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On your next getaway to the elegant Italian island of Sicily, why not taste your way through each day by trying all of the delicious local street food? To help you with your foodie adventure, this blog post details the best cuisine to sample on your holiday, so that you know exactly what to look out for.
The ideal way to enjoy Sicilian street food is to grab it on the go, munching on your meal as you explore the surrounding area. So, you may only want to pick up a light bite, rather than the whole three courses.
Arancini is a small but classic snack, consisting of deep-fried balls of rice. They are often filled with a ragu-style sauce, but you can also find them stuffed with mozzarella and ham or other ingredients. If you’ve tasted this delicacy in the UK, you’re bound to relish the authentic flavours created in its home country.
Another favourite here, especially in Palermo, is panelle. This is a simple fritter made mostly from chickpea flour, and can be eaten as it comes or in bread, to make a sandwich.
Since Sicily sits just south of the Italian Peninsula, there’s definitely a connection between their cuisine and the famous foods from the mainland. However, that’s not to say that there aren’t a few distinct differences.
This includes one of the most beloved dishes in Italy: pizza. Sfincione is the Sicilian take on this; it’s made with a thick, focaccia-style crust and a tomato sauce. Then, it’s topped with onions, anchovies and herbs. Some like to add a strong cheese, too, while others have none at all.
Depending on the region of Sicily that you’re in, you can find more than one kind of sfincione. For example, in Catania, you’ll usually see scaccia, which looks more like a stuffed flatbread. Thin layers of dough are folded together and filled with different variations of basic ingredients, such as ricotta, onion, and tomato.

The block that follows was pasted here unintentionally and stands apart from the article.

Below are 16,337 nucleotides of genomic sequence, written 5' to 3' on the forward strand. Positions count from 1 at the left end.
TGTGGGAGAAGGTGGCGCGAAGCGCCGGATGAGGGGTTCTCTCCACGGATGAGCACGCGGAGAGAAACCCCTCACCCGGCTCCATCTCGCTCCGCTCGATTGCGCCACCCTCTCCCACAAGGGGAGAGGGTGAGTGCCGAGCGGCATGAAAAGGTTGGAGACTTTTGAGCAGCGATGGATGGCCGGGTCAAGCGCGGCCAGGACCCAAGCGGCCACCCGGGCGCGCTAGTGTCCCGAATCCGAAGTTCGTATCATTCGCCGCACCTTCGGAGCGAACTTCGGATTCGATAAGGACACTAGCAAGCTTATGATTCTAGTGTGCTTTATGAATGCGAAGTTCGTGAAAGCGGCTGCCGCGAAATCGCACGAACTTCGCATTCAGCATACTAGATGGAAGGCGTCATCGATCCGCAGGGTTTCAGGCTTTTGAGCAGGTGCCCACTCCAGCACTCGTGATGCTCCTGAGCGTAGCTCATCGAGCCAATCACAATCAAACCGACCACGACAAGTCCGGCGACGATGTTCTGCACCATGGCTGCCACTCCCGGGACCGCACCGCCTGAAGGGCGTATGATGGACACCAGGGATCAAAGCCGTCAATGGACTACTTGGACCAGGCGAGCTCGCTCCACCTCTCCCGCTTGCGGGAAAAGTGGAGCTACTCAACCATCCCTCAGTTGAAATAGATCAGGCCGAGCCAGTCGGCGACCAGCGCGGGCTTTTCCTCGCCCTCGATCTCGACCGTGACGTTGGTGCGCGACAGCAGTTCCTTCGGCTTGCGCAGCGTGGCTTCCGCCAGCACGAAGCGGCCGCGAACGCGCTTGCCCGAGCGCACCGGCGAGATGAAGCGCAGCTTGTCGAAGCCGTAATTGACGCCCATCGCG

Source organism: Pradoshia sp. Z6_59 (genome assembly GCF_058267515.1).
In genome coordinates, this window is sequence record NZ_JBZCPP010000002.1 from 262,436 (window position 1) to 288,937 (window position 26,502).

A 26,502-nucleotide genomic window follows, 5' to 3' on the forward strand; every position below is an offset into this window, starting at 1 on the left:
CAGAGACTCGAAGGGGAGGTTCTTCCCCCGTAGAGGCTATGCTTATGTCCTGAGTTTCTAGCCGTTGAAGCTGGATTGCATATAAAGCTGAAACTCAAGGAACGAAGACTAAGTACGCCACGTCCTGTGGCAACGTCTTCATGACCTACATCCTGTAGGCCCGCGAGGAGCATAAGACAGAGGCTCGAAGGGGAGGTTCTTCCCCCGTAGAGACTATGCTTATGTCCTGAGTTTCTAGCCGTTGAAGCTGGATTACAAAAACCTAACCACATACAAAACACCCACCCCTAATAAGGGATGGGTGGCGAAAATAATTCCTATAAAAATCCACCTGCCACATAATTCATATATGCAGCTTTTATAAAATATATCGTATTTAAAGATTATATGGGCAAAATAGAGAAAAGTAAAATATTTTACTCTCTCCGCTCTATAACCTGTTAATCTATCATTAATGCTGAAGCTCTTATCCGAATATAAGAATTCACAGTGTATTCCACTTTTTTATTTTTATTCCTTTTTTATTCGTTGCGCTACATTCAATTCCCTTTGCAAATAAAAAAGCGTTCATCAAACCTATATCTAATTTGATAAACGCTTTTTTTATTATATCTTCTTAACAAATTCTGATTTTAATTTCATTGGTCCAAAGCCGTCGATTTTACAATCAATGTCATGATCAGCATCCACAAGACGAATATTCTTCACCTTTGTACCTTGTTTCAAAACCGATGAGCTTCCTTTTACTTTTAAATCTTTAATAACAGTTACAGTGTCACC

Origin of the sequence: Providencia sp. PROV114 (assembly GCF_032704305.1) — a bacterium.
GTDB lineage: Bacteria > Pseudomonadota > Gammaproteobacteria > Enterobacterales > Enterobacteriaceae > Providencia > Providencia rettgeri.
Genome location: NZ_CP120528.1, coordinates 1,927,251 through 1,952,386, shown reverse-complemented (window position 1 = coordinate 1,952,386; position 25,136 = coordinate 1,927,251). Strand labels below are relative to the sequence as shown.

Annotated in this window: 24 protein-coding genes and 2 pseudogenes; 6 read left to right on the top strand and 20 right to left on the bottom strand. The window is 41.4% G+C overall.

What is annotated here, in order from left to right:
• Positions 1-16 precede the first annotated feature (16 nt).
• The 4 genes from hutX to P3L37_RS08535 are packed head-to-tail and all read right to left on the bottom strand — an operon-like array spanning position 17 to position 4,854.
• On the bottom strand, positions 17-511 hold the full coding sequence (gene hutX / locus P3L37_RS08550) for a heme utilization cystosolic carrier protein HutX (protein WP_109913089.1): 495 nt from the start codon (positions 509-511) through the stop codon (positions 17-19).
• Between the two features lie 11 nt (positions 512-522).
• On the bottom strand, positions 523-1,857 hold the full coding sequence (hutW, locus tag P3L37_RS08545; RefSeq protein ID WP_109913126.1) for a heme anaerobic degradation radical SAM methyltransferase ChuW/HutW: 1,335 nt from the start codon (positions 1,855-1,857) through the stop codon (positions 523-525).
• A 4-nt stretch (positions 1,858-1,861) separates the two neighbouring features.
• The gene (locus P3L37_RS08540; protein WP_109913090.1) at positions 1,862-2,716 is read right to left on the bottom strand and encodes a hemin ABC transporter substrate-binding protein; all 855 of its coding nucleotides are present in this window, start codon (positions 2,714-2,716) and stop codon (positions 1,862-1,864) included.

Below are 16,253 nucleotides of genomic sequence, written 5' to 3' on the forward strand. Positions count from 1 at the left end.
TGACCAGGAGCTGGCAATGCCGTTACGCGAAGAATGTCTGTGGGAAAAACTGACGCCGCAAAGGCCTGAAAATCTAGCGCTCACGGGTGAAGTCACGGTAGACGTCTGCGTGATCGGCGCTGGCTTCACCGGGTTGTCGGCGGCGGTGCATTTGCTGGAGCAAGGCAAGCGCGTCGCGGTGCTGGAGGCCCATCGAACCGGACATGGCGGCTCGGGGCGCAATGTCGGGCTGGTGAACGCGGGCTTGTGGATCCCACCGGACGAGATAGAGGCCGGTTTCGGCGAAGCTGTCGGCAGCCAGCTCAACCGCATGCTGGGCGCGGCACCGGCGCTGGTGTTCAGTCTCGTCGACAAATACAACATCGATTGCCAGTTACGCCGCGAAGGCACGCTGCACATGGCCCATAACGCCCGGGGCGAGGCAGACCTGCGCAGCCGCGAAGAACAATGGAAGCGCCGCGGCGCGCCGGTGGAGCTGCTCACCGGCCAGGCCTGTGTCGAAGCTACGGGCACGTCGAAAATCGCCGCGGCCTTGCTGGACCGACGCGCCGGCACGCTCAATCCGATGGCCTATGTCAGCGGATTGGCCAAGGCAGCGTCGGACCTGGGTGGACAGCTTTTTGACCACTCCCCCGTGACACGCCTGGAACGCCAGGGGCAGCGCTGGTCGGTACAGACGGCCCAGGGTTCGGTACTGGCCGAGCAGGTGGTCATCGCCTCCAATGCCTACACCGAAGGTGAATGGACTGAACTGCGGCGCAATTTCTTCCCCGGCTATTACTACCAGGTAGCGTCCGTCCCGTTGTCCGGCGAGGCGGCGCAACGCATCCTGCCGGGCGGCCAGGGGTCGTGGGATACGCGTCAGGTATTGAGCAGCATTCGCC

Rich desserts are another huge part of Sicilian cuisine, perfect for anyone with a sweet tooth.
Cannoli is recognised around the world but is strongly associated with this island. This scrumptious pastry is traditionally made from a cylindrical wafer, with a ricotta or chocolate filling. However, you’ll find that there is a wealth of different tasty types and flavours available to try today.
Another popular pudding is cassata, and although it is not technically a street food, you’ll certainly see it on offer in many coffee shops and patisseries. It’s a sponge cake made with fruit juice or liqueur, which is also layered with ricotta (similar to a cannoli). This was typically found in Palermo, but nowadays, you can sample it wherever you are in Sicily.
Read our other blog posts to learn more about the various enticing Italian destinations that are waiting to be discovered. Plus, you can browse our wide range of package holidays to Sicily and book a break, now.